But there was another dimension to the equation. When the international community had insisted on what eventually became the GEMAP, I asked an associate why the insistence? His response was that the international community had taken one look at the Liberian political landscape and George Weah was a possibility. The GEMAP was to guide against the foreseen consequences of that eventuality. I wondered that when the international community seeks to put a plan into effect not because it desires to help a country but to guide against a potential leader, then there has to be serious problems and there must be cause to pause and do a re-examination.
It wasn’t difficult to see why, as great as he was, as honourable as his intentions may be, as much as he had contributed to keeping the world focused on a better part of Liberia that did not involve the brutal and insensitive taking of the lives of our brothers and sisters, and as loved as he may be by all who love football, this was not the time for his rendezvous with the Liberian presidency; and loved though he may be by all, including myself, his election as President could bring only further harm and disaster to Liberia.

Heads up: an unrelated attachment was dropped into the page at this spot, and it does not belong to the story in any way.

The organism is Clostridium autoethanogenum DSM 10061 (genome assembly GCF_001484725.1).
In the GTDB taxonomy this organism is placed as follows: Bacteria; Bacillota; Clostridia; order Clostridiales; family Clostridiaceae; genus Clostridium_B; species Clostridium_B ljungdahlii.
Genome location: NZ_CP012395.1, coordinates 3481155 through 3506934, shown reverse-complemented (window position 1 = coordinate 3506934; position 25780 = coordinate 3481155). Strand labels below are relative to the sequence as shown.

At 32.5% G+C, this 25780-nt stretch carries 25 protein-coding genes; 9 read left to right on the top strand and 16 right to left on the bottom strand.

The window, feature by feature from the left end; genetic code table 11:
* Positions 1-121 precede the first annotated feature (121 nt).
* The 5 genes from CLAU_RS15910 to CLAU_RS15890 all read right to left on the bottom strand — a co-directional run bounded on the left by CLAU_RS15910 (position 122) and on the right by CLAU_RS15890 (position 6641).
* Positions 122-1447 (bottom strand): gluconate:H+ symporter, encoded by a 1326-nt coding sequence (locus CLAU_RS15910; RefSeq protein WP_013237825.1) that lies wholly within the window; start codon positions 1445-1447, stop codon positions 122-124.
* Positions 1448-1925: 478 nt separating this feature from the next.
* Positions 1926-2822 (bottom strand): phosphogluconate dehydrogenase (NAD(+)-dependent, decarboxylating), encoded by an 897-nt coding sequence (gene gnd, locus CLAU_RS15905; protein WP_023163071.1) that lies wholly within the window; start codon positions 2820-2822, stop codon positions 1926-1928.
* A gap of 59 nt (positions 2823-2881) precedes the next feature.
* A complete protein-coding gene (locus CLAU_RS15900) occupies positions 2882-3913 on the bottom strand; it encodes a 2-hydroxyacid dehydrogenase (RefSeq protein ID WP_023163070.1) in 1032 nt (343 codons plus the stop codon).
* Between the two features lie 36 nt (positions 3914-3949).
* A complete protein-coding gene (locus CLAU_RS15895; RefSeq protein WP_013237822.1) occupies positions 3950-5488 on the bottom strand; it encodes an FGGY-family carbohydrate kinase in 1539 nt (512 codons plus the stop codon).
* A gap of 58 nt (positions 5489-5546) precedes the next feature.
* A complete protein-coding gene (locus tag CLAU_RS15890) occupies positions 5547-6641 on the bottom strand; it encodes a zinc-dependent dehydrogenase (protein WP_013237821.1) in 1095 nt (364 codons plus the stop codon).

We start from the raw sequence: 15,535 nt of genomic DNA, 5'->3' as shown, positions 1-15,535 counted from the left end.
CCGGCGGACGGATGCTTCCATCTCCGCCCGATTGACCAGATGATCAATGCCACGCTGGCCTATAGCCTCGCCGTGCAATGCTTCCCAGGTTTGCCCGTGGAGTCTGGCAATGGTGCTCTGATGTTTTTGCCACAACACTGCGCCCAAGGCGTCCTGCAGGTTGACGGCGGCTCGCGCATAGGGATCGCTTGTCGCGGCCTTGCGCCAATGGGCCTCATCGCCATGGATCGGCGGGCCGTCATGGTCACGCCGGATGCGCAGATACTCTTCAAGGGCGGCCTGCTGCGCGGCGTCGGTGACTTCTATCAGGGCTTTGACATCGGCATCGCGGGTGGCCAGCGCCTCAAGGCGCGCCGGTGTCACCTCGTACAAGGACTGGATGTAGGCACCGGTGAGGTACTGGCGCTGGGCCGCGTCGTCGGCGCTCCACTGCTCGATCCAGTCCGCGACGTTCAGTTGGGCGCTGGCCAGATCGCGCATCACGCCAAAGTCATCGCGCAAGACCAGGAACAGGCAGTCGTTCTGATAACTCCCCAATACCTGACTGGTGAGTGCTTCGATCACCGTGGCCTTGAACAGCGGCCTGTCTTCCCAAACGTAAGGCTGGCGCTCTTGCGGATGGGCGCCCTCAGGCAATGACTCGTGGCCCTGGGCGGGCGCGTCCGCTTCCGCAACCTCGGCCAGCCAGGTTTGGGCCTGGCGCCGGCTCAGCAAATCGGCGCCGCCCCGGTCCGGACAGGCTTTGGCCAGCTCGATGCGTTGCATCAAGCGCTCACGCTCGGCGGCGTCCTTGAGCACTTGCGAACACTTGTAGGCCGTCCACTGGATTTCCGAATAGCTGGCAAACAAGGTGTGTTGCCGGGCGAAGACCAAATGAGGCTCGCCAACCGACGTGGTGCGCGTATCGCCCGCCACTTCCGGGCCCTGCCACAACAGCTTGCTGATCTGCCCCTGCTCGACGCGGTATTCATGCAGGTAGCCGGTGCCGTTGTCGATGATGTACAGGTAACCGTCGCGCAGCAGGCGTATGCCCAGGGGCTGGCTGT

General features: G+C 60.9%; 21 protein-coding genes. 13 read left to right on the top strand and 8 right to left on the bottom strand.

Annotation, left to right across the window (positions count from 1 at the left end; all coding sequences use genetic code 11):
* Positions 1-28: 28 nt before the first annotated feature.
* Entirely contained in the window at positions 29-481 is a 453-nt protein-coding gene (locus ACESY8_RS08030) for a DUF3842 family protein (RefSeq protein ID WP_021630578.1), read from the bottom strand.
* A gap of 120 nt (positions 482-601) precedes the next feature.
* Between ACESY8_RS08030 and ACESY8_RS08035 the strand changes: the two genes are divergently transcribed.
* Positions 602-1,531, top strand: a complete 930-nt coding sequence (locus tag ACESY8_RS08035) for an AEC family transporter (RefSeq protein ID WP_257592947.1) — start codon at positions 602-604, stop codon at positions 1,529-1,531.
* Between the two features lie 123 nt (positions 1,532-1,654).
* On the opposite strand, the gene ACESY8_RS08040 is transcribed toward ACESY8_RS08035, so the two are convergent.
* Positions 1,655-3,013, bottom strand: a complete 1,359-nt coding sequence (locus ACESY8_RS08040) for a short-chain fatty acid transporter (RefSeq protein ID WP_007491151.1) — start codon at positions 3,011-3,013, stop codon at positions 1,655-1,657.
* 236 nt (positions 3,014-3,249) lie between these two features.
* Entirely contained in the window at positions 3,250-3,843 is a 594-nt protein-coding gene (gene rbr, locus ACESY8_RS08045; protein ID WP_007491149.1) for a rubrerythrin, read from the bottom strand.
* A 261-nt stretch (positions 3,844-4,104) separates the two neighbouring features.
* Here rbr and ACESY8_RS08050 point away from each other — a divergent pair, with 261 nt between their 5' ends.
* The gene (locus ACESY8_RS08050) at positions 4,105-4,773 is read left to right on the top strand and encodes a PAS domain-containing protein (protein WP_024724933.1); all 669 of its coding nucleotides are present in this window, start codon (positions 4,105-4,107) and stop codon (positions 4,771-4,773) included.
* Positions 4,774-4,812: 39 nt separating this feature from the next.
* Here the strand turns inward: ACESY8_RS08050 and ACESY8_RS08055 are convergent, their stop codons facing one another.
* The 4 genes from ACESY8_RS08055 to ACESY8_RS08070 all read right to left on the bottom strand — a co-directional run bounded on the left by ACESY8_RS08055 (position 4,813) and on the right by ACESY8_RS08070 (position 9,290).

It is not the question of the education, or the lack thereof by George Weah, that must be troubling. No one can ordinarily fault a man (or woman) for not being educated, if he or she had very little or no control over the process. No one faulted Samuel Doe for not being educated. The opportunities were not there, although he tried hard to gain one. But the problem with George Weah is a deeper one. He had every opportunity to prepare himself for this day. They were not missed opportunities. They were deliberate decisions, deliberate refusals to further himself educationally. How, with the millions he earned as a football player, could George Weah believe that it was not important for him to get an education—even a high school education? Surely this must provide an insight into Weah’s thinking and his regard for educating our people. If with his millions of dollars---and he must be applauded for making millions of dollars---George Weah dared to not educate himself, what would be the incentive to him to educate our younger generation, to pursue the information technology of this day and age, to build schools and expand our universities? Many Liberians believe that Weah should not be faulted for his decision not to educate himself. But even if we grant the argument, it is more the reason for George Weah to recognize the limitations which he imposed upon himself by that choice. Could he hold a one-on-one discussion with any world leader on economic, financial and other critical world issues, even on Liberian issues? How the quest for power blinds not only the eyes but also the mind. This factor of Weah’s choice not to educate himself is also critical not only because it deprives the nation of the quality of leadership it deserves, but also because given the names of the people who are said to be amongst his chief advisors (the likes of Baccus Matthews, Emmanuel Shaw, and their likes), who have consistently conducted themselves in manner that have only brought disaster to our country, we can see only impending disaster ahead for our nation and its people.